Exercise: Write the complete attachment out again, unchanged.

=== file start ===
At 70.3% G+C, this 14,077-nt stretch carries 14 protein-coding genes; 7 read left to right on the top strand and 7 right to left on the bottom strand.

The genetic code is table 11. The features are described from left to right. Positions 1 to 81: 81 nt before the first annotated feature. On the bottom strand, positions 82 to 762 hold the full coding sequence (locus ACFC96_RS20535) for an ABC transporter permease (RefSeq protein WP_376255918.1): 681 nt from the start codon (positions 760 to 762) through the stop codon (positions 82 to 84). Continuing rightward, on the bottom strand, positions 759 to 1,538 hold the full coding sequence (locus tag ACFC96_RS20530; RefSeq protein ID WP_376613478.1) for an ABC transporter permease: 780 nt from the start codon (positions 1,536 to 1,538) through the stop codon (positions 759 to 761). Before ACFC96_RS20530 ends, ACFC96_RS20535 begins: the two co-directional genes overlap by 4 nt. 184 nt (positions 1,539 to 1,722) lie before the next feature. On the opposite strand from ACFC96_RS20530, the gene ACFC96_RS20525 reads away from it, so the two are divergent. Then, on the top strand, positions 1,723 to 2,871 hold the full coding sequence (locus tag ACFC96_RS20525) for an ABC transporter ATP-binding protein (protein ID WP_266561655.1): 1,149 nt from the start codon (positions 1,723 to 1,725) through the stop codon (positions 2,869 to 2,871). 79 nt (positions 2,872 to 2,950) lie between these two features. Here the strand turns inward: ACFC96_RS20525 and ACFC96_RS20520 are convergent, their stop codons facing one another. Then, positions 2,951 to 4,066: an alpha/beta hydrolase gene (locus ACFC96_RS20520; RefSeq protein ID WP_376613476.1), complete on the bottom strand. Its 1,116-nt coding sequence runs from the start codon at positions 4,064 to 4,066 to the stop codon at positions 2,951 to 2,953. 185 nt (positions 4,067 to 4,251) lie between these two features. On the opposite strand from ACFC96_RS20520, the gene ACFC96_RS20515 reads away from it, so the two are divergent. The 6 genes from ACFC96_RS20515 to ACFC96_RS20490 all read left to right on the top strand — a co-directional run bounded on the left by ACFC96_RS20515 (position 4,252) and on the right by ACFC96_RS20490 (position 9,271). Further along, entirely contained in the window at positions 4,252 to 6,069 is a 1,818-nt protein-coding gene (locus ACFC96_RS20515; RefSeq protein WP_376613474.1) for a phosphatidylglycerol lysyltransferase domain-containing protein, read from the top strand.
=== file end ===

At 70.3% G+C, this 14,077-nt stretch carries 14 protein-coding genes; 7 read left to right on the top strand and 7 right to left on the bottom strand.

The genetic code is table 11. The features are described from left to right. Positions 1 to 81: 81 nt before the first annotated feature. On the bottom strand, positions 82 to 762 hold the full coding sequence (locus ACFC96_RS20535) for an ABC transporter permease (RefSeq protein WP_376255918.1): 681 nt from the start codon (positions 760 to 762) through the stop codon (positions 82 to 84). Continuing rightward, on the bottom strand, positions 759 to 1,538 hold the full coding sequence (locus tag ACFC96_RS20530; RefSeq protein ID WP_376613478.1) for an ABC transporter permease: 780 nt from the start codon (positions 1,536 to 1,538) through the stop codon (positions 759 to 761). Before ACFC96_RS20530 ends, ACFC96_RS20535 begins: the two co-directional genes overlap by 4 nt. 184 nt (positions 1,539 to 1,722) lie before the next feature. On the opposite strand from ACFC96_RS20530, the gene ACFC96_RS20525 reads away from it, so the two are divergent. Then, on the top strand, positions 1,723 to 2,871 hold the full coding sequence (locus tag ACFC96_RS20525) for an ABC transporter ATP-binding protein (protein ID WP_266561655.1): 1,149 nt from the start codon (positions 1,723 to 1,725) through the stop codon (positions 2,869 to 2,871). 79 nt (positions 2,872 to 2,950) lie between these two features. Here the strand turns inward: ACFC96_RS20525 and ACFC96_RS20520 are convergent, their stop codons facing one another. Then, positions 2,951 to 4,066: an alpha/beta hydrolase gene (locus ACFC96_RS20520; RefSeq protein ID WP_376613476.1), complete on the bottom strand. Its 1,116-nt coding sequence runs from the start codon at positions 4,064 to 4,066 to the stop codon at positions 2,951 to 2,953. 185 nt (positions 4,067 to 4,251) lie between these two features. On the opposite strand from ACFC96_RS20520, the gene ACFC96_RS20515 reads away from it, so the two are divergent. The 6 genes from ACFC96_RS20515 to ACFC96_RS20490 all read left to right on the top strand — a co-directional run bounded on the left by ACFC96_RS20515 (position 4,252) and on the right by ACFC96_RS20490 (position 9,271). Further along, entirely contained in the window at positions 4,252 to 6,069 is a 1,818-nt protein-coding gene (locus ACFC96_RS20515; RefSeq protein WP_376613474.1) for a phosphatidylglycerol lysyltransferase domain-containing protein, read from the top strand.